Dangers accompany use of gas, propane heaters
Case of carbon monoxide poisoning increase in winter
November 26, 2000
Headache, fatigue, body aches, nausea. Those symptoms commonly accompany the flu, but could indicate something more dangerous carbon monoxide poisoning a danger more real in the wintertime with heaters working overtime and doors and windows sealed to keep out the cold.
The difference between carbon monoxide poisoning and the flu? Only a detector or blood test can tell.
“One of the problems with carbon monoxide poisoning is that the symptoms can be nonspecific,” said Dr. Alvin C. Bronstein, medical director at the Rocky Mountain Poison Center in Denver. “It is odorless and tasteless, so there is no way to know it is in the house.”
The initial symptoms of carbon monoxide poisoning mimic those of the flu tiredness, headache, upset stomach and body aches. During prolonged exposure, carbon monoxide levels in the body gradually increase, and can become life-threatening. Some signs of severe poisoning are chest pain, irregular heartbeat, seizures and coma.
“It tends to sneak up on people,” Bronstein said.
Every winter the Moffat County Sheriff’s Department receives reports of carbon monoxide poisoning. Most cases can be traced to malfunctioning natural gas and propane furnaces or cars idling in poorly-ventilated areas, such as garages, said Undersheriff Jerry Hoberg.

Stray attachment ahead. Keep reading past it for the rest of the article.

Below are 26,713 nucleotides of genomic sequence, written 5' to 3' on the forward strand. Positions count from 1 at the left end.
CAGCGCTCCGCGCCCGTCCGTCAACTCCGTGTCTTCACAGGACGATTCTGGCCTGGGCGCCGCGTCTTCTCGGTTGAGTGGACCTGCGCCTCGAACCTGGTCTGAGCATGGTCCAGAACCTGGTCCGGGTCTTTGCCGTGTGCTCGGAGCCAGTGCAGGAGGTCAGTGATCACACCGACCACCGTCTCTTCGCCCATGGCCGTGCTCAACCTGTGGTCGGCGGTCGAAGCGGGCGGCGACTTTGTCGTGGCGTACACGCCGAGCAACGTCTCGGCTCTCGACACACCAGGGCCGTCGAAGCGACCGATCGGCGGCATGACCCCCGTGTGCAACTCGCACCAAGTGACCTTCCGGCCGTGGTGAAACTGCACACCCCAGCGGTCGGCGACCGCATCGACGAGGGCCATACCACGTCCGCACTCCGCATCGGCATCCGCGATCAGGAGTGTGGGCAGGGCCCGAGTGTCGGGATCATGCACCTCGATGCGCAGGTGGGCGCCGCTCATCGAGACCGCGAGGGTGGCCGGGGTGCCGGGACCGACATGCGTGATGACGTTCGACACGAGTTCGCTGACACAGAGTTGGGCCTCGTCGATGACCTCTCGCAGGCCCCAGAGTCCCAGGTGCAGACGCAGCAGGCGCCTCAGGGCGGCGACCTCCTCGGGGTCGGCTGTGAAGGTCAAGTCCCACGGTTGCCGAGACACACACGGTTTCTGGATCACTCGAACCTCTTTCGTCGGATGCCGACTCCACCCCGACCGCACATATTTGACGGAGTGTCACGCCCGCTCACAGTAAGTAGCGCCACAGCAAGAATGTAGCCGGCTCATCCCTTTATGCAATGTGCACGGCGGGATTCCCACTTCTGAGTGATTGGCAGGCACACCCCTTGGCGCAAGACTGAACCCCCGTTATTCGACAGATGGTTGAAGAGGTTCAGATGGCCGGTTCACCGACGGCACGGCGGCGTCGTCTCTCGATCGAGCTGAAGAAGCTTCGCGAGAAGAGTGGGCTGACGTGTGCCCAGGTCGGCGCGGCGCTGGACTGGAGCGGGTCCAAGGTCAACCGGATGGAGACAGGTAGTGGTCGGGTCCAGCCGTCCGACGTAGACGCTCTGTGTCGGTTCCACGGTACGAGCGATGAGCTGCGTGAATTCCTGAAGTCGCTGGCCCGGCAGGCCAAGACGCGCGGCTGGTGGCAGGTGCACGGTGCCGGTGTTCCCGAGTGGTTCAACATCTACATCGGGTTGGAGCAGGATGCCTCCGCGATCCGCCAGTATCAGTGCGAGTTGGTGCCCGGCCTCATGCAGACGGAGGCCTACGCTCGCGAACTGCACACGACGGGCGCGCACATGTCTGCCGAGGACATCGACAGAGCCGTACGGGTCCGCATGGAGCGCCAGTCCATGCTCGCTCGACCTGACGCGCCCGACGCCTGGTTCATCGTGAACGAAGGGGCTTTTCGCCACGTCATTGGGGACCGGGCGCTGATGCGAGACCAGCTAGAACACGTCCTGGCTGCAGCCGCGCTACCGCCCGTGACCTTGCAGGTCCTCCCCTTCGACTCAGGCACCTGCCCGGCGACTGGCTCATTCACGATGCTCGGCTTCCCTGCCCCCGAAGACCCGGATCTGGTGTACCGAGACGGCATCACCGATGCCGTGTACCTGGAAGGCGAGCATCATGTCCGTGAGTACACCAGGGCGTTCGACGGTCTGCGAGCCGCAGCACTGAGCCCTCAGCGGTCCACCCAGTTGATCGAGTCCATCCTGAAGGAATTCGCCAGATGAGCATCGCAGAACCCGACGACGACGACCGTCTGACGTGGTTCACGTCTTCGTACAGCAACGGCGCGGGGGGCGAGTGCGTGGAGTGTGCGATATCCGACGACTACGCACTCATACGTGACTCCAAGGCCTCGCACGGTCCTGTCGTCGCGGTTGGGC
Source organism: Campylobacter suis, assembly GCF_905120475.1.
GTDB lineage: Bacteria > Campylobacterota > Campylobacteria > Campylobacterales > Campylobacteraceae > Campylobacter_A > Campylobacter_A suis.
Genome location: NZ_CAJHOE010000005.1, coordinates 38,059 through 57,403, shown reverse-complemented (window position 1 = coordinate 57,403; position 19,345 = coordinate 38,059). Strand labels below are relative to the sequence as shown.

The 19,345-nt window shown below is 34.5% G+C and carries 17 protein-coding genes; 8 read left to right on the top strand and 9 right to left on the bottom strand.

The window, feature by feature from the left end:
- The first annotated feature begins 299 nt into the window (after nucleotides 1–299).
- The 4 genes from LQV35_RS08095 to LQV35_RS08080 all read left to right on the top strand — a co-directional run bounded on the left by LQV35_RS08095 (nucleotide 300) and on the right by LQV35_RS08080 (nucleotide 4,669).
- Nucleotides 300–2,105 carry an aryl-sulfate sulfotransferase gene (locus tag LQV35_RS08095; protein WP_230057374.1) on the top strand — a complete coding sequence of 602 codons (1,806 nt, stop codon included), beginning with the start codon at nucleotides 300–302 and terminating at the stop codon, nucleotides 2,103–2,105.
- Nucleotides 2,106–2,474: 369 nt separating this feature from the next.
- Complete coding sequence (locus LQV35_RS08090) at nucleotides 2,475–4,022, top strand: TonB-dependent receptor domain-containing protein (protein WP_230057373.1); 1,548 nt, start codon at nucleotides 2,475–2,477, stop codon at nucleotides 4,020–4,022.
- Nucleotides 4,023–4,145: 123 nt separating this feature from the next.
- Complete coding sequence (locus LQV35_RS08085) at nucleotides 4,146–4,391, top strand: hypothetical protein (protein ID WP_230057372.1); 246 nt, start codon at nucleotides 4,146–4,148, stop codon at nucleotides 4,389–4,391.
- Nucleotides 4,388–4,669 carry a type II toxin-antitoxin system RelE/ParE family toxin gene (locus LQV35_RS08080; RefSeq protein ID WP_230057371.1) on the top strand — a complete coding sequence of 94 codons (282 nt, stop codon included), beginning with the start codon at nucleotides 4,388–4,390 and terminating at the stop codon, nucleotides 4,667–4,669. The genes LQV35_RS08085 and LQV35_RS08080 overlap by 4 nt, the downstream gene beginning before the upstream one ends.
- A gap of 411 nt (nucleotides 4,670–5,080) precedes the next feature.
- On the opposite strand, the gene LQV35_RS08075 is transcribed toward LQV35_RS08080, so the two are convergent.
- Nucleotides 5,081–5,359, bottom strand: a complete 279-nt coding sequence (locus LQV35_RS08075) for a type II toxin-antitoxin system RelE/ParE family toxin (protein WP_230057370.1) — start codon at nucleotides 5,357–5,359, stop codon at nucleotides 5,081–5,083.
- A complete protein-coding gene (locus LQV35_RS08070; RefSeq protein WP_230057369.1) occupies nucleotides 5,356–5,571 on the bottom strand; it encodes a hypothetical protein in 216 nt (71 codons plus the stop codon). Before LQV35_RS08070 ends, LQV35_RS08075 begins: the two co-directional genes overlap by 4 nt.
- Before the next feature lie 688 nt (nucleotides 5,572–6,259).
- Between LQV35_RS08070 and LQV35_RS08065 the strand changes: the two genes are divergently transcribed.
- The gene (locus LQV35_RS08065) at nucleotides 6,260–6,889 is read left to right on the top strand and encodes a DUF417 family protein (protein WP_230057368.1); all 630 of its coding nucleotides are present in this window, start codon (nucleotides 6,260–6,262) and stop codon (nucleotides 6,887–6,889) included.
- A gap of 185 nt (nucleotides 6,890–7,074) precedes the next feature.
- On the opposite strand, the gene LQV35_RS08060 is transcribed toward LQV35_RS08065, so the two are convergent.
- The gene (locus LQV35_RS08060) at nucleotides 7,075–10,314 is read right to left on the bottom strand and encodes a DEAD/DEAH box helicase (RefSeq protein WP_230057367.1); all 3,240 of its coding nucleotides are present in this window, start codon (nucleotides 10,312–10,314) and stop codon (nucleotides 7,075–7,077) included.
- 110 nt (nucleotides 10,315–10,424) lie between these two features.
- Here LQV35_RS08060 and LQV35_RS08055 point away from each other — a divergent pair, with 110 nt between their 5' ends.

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A Nevada woman on a hunting trip in Moffat County earlier this month suffered a severe case of carbon monoxide poisoning. She wasn’t feeling well and went into a Wells Fargo cargo trailer, heated by a propane heater, to sleep while the rest of her party went into the woods. When the hunters returned approximately 12 hours later, the woman was still breathing, but her face was purplish and the hunters couldn’t wake her. She remains hospitalized in Denver in critical condition.
It was the first case of carbon monoxide poisoning in a hunting camper that Hoberg could recall in some time.
“People need to make sure rooms with propane heaters are well ventilated,” he said.
When people inhale carbon monoxide, it replaces oxygen in their bloodstream and causes a lack of oxygen to the organs and brain.
“It turns out the blood likes carbon monoxide more than it likes oxygen,” Bronstein said. “People, in a sense, smother.”
Anyone who feels sick and suspects poisoning should see a physician, Bronstein said. Doctors can check the carbon monoxide levels in the blood and treat patients with severe cases in hyperbaric oxygen chambers.
Pregnant women need to be especially careful of carbon monoxide exposure, Bronstein said. The fetus’ blood holds on to carbon monoxide more tightly than a child’s, keeping it in the bloodstream longer and causing more damage.
The best defenses against carbon monoxide poisoning are home detectors and knowledge of its causes.
“I think you need to be aware of it,” Hoberg said. “If I had (a gas) heating system at my home, I would go out and buy a detector.”